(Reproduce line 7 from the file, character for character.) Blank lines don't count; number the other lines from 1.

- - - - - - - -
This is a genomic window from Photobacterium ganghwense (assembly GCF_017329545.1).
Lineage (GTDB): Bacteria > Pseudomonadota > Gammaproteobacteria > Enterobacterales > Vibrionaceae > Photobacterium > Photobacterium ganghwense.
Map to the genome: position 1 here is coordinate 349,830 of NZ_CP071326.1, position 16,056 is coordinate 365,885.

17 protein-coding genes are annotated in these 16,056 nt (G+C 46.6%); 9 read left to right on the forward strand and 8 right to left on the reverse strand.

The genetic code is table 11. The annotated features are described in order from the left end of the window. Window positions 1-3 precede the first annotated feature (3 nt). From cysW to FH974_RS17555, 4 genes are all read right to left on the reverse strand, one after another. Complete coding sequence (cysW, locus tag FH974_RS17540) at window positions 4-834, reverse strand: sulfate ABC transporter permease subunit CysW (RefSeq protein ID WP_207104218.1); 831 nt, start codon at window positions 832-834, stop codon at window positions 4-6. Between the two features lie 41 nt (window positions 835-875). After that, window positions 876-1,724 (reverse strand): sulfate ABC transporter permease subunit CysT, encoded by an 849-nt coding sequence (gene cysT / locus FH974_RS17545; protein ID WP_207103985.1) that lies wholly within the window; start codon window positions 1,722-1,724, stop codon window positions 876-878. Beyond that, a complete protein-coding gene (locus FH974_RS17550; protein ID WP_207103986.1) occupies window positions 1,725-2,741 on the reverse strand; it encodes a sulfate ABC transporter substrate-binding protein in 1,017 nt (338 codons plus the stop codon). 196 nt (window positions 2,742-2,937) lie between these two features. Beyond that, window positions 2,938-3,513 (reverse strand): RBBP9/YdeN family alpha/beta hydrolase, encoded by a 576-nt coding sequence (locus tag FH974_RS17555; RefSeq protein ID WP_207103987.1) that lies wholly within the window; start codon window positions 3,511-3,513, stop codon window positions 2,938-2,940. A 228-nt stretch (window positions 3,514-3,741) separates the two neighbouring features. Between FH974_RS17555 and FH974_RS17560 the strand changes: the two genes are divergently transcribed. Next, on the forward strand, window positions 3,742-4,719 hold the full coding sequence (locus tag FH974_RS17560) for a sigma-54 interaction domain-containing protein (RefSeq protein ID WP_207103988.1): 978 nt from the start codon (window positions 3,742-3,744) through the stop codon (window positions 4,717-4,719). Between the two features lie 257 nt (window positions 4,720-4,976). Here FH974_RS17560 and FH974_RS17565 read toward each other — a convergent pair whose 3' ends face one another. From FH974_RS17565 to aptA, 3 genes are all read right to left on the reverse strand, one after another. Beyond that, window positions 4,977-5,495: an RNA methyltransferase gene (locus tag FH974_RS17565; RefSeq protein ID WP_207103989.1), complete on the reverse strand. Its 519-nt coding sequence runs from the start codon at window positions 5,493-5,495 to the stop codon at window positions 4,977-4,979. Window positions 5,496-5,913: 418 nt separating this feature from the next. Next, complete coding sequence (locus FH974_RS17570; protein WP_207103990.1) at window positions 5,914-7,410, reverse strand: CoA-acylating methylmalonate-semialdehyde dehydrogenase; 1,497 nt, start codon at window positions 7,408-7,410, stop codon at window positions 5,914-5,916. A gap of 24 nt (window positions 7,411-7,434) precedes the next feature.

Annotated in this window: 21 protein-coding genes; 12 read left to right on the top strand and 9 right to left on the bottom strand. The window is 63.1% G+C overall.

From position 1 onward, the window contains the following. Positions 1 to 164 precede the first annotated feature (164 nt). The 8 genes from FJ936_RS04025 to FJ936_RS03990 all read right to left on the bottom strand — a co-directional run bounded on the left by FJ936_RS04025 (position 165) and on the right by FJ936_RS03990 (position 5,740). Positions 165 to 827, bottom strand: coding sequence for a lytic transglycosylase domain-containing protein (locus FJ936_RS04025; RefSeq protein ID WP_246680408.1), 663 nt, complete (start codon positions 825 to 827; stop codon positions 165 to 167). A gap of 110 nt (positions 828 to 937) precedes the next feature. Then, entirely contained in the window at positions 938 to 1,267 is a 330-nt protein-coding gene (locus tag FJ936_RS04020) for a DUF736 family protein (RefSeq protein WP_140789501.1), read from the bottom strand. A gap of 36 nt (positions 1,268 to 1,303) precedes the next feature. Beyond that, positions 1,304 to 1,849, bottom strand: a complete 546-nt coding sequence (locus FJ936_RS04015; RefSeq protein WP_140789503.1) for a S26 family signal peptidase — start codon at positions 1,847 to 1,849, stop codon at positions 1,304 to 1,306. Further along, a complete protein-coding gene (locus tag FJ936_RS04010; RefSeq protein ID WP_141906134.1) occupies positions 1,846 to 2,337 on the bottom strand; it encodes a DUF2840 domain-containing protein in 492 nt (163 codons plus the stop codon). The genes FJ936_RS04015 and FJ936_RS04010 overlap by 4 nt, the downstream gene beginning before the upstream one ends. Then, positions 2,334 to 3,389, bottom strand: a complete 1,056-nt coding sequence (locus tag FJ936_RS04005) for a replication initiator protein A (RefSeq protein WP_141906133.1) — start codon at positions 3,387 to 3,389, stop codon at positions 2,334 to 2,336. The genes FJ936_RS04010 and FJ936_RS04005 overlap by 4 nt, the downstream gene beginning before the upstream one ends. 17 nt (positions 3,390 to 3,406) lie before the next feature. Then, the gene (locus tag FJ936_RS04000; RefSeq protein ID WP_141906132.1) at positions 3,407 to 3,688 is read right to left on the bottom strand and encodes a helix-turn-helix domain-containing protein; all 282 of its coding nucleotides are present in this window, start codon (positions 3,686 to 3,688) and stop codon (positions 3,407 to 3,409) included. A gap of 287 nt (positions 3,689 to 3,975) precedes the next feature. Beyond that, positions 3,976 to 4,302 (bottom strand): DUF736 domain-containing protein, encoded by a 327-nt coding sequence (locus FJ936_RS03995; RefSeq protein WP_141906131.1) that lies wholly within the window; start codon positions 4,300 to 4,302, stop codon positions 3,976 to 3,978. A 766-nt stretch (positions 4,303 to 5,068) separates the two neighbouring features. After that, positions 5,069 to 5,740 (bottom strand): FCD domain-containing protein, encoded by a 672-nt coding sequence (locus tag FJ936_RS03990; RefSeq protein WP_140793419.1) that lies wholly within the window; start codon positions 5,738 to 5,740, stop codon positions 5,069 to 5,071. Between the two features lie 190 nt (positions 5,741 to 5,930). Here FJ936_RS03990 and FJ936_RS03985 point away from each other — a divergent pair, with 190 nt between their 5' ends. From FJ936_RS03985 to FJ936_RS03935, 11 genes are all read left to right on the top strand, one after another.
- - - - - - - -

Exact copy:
From position 1 onward, the window contains the following. Positions 1 to 164 precede the first annotated feature (164 nt). The 8 genes from FJ936_RS04025 to FJ936_RS03990 all read right to left on the bottom strand — a co-directional run bounded on the left by FJ936_RS04025 (position 165) and on the right by FJ936_RS03990 (position 5,740). Positions 165 to 827, bottom strand: coding sequence for a lytic transglycosylase domain-containing protein (locus FJ936_RS04025; RefSeq protein ID WP_246680408.1), 663 nt, complete (start codon positions 825 to 827; stop codon positions 165 to 167). A gap of 110 nt (positions 828 to 937) precedes the next feature. Then, entirely contained in the window at positions 938 to 1,267 is a 330-nt protein-coding gene (locus tag FJ936_RS04020) for a DUF736 family protein (RefSeq protein WP_140789501.1), read from the bottom strand. A gap of 36 nt (positions 1,268 to 1,303) precedes the next feature. Beyond that, positions 1,304 to 1,849, bottom strand: a complete 546-nt coding sequence (locus FJ936_RS04015; RefSeq protein WP_140789503.1) for a S26 family signal peptidase — start codon at positions 1,847 to 1,849, stop codon at positions 1,304 to 1,306. Further along, a complete protein-coding gene (locus tag FJ936_RS04010; RefSeq protein ID WP_141906134.1) occupies positions 1,846 to 2,337 on the bottom strand; it encodes a DUF2840 domain-containing protein in 492 nt (163 codons plus the stop codon). The genes FJ936_RS04015 and FJ936_RS04010 overlap by 4 nt, the downstream gene beginning before the upstream one ends. Then, positions 2,334 to 3,389, bottom strand: a complete 1,056-nt coding sequence (locus tag FJ936_RS04005) for a replication initiator protein A (RefSeq protein WP_141906133.1) — start codon at positions 3,387 to 3,389, stop codon at positions 2,334 to 2,336. The genes FJ936_RS04010 and FJ936_RS04005 overlap by 4 nt, the downstream gene beginning before the upstream one ends. 17 nt (positions 3,390 to 3,406) lie before the next feature. Then, the gene (locus tag FJ936_RS04000; RefSeq protein ID WP_141906132.1) at positions 3,407 to 3,688 is read right to left on the bottom strand and encodes a helix-turn-helix domain-containing protein; all 282 of its coding nucleotides are present in this window, start codon (positions 3,686 to 3,688) and stop codon (positions 3,407 to 3,409) included. A gap of 287 nt (positions 3,689 to 3,975) precedes the next feature. Beyond that, positions 3,976 to 4,302 (bottom strand): DUF736 domain-containing protein, encoded by a 327-nt coding sequence (locus FJ936_RS03995; RefSeq protein WP_141906131.1) that lies wholly within the window; start codon positions 4,300 to 4,302, stop codon positions 3,976 to 3,978. A 766-nt stretch (positions 4,303 to 5,068) separates the two neighbouring features. After that, positions 5,069 to 5,740 (bottom strand): FCD domain-containing protein, encoded by a 672-nt coding sequence (locus tag FJ936_RS03990; RefSeq protein WP_140793419.1) that lies wholly within the window; start codon positions 5,738 to 5,740, stop codon positions 5,069 to 5,071. Between the two features lie 190 nt (positions 5,741 to 5,930). Here FJ936_RS03990 and FJ936_RS03985 point away from each other — a divergent pair, with 190 nt between their 5' ends. From FJ936_RS03985 to FJ936_RS03935, 11 genes are all read left to right on the top strand, one after another.